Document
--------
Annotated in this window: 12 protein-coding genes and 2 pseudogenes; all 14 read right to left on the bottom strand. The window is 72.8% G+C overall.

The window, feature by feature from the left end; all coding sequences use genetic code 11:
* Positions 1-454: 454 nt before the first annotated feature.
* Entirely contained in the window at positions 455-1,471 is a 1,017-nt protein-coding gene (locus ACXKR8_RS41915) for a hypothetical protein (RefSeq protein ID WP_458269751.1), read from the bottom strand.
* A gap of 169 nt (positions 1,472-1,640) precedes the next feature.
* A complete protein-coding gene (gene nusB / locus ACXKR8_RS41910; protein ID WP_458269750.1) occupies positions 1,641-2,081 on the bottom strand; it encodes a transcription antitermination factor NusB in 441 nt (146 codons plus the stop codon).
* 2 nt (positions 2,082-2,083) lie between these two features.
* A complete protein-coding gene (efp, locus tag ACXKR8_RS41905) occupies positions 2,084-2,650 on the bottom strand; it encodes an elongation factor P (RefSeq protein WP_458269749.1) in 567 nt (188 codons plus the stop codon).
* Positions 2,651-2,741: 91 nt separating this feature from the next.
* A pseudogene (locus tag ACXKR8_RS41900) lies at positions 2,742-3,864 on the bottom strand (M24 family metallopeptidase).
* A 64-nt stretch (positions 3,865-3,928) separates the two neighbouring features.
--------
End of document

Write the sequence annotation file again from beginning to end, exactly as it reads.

Annotated in this window: 12 protein-coding genes and 2 pseudogenes; all 14 read right to left on the bottom strand. The window is 72.8% G+C overall.

The window, feature by feature from the left end; all coding sequences use genetic code 11:
* Positions 1-454: 454 nt before the first annotated feature.
* Entirely contained in the window at positions 455-1,471 is a 1,017-nt protein-coding gene (locus ACXKR8_RS41915) for a hypothetical protein (RefSeq protein ID WP_458269751.1), read from the bottom strand.
* A gap of 169 nt (positions 1,472-1,640) precedes the next feature.
* A complete protein-coding gene (gene nusB / locus ACXKR8_RS41910; protein ID WP_458269750.1) occupies positions 1,641-2,081 on the bottom strand; it encodes a transcription antitermination factor NusB in 441 nt (146 codons plus the stop codon).
* 2 nt (positions 2,082-2,083) lie between these two features.
* A complete protein-coding gene (efp, locus tag ACXKR8_RS41905) occupies positions 2,084-2,650 on the bottom strand; it encodes an elongation factor P (RefSeq protein WP_458269749.1) in 567 nt (188 codons plus the stop codon).
* Positions 2,651-2,741: 91 nt separating this feature from the next.
* A pseudogene (locus tag ACXKR8_RS41900) lies at positions 2,742-3,864 on the bottom strand (M24 family metallopeptidase).
* A 64-nt stretch (positions 3,865-3,928) separates the two neighbouring features.